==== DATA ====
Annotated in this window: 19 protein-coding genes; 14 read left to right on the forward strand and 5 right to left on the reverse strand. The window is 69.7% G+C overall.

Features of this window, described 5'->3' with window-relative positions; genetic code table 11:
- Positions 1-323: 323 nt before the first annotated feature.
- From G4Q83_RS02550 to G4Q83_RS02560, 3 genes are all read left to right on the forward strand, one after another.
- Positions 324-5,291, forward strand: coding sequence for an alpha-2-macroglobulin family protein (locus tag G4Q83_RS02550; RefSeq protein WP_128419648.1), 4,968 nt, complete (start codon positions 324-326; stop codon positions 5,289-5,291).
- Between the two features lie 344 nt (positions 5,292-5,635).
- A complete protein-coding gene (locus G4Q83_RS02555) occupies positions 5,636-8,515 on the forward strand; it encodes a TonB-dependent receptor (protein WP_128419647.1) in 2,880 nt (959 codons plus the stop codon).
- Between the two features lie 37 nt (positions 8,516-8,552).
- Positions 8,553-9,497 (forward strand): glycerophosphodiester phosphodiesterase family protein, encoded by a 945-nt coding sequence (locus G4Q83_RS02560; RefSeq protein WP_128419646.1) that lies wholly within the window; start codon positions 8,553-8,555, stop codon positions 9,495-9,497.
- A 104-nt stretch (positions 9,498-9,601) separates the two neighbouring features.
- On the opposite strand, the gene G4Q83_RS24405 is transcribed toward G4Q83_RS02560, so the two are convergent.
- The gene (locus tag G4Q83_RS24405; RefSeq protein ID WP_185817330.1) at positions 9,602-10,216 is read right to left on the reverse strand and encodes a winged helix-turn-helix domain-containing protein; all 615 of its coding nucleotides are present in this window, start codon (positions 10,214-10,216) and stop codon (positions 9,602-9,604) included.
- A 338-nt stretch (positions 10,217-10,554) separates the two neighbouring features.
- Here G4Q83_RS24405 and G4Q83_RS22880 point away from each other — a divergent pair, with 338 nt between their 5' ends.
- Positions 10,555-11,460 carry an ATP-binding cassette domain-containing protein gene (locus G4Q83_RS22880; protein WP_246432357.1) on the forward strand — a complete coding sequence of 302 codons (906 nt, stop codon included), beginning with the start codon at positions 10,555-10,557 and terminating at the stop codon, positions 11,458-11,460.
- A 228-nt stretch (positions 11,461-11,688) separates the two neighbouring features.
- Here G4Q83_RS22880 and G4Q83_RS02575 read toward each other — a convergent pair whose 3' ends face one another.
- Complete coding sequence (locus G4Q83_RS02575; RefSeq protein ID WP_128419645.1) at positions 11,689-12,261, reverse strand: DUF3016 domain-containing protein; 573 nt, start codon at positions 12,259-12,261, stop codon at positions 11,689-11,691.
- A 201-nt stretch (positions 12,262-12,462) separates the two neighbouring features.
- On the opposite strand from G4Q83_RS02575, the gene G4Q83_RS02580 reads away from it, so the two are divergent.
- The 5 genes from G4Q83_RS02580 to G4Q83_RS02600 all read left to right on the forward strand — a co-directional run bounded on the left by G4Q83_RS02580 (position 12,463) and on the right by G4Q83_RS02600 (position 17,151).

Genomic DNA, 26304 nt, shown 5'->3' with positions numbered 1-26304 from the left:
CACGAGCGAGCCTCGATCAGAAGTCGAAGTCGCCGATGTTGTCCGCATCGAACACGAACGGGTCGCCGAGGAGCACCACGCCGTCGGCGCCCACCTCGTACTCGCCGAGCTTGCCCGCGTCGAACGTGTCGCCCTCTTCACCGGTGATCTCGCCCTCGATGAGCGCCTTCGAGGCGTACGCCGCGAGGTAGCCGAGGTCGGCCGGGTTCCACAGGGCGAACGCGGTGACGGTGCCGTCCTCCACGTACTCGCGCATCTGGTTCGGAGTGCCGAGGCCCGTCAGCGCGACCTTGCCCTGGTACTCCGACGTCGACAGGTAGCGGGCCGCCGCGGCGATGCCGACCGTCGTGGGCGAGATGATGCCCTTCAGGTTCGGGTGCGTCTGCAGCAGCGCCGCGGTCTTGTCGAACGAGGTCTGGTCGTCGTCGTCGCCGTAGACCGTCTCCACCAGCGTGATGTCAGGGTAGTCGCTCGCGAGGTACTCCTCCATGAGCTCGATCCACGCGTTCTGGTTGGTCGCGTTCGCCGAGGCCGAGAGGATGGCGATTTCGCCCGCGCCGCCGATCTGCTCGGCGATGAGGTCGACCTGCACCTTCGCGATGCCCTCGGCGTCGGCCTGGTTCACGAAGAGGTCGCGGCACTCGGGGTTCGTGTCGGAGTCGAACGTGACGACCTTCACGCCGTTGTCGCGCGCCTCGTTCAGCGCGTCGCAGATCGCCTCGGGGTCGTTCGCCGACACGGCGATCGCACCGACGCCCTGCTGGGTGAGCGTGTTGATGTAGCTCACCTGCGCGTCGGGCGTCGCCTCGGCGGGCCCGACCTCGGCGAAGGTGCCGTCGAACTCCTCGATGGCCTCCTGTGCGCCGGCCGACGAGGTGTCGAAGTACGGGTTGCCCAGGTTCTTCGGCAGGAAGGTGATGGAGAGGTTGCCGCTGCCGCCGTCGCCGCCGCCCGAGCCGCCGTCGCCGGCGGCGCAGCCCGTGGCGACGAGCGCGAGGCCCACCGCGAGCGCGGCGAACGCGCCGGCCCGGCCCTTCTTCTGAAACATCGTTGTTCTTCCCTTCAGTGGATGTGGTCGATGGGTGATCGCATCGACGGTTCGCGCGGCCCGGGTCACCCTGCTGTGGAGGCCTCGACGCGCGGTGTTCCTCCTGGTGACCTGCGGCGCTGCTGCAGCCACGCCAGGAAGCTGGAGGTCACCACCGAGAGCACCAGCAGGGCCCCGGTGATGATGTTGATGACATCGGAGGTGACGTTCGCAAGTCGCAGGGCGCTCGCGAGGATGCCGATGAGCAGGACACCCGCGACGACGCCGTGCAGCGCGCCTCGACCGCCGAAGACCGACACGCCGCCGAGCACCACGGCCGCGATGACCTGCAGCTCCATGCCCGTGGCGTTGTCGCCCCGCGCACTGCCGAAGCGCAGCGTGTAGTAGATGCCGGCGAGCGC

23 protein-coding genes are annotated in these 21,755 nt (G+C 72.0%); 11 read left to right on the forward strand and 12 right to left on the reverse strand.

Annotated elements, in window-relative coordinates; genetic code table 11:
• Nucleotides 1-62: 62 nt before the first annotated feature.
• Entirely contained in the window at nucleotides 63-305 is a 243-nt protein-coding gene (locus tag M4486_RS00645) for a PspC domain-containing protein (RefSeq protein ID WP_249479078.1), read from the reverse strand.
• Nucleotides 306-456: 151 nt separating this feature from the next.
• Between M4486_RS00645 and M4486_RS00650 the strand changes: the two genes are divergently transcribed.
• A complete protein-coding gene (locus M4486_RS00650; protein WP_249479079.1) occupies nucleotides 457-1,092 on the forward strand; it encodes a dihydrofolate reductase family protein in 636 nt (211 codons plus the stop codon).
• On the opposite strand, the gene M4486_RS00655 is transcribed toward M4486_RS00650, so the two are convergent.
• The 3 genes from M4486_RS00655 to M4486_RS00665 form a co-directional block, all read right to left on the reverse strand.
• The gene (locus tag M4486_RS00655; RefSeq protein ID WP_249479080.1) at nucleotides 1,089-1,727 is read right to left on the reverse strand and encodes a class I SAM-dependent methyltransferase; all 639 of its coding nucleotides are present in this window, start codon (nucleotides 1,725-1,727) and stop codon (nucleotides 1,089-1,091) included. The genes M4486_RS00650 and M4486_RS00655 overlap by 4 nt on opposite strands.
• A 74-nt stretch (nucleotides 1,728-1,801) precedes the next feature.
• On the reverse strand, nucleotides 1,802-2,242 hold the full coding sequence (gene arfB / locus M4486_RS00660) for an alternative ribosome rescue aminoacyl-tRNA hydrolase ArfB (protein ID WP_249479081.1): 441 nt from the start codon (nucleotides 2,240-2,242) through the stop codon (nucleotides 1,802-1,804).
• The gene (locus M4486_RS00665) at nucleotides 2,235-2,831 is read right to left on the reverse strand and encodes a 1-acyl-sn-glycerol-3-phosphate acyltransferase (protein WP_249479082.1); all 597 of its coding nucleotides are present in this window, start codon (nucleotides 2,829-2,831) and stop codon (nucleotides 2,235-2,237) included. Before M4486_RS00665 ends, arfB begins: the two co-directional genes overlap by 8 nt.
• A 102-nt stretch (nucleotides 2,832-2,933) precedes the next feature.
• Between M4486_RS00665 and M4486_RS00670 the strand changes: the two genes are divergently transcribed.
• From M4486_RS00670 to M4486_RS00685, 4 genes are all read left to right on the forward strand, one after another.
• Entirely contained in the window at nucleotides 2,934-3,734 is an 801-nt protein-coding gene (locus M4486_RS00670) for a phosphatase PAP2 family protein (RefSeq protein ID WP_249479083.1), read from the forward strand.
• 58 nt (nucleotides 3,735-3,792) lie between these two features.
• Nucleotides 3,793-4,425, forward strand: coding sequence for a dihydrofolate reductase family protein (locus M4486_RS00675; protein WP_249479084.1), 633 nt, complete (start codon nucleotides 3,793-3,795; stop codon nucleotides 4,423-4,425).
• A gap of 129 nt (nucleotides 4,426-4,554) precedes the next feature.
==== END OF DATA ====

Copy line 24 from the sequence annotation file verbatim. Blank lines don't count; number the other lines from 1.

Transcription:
23 protein-coding genes are annotated in these 21,755 nt (G+C 72.0%); 11 read left to right on the forward strand and 12 right to left on the reverse strand.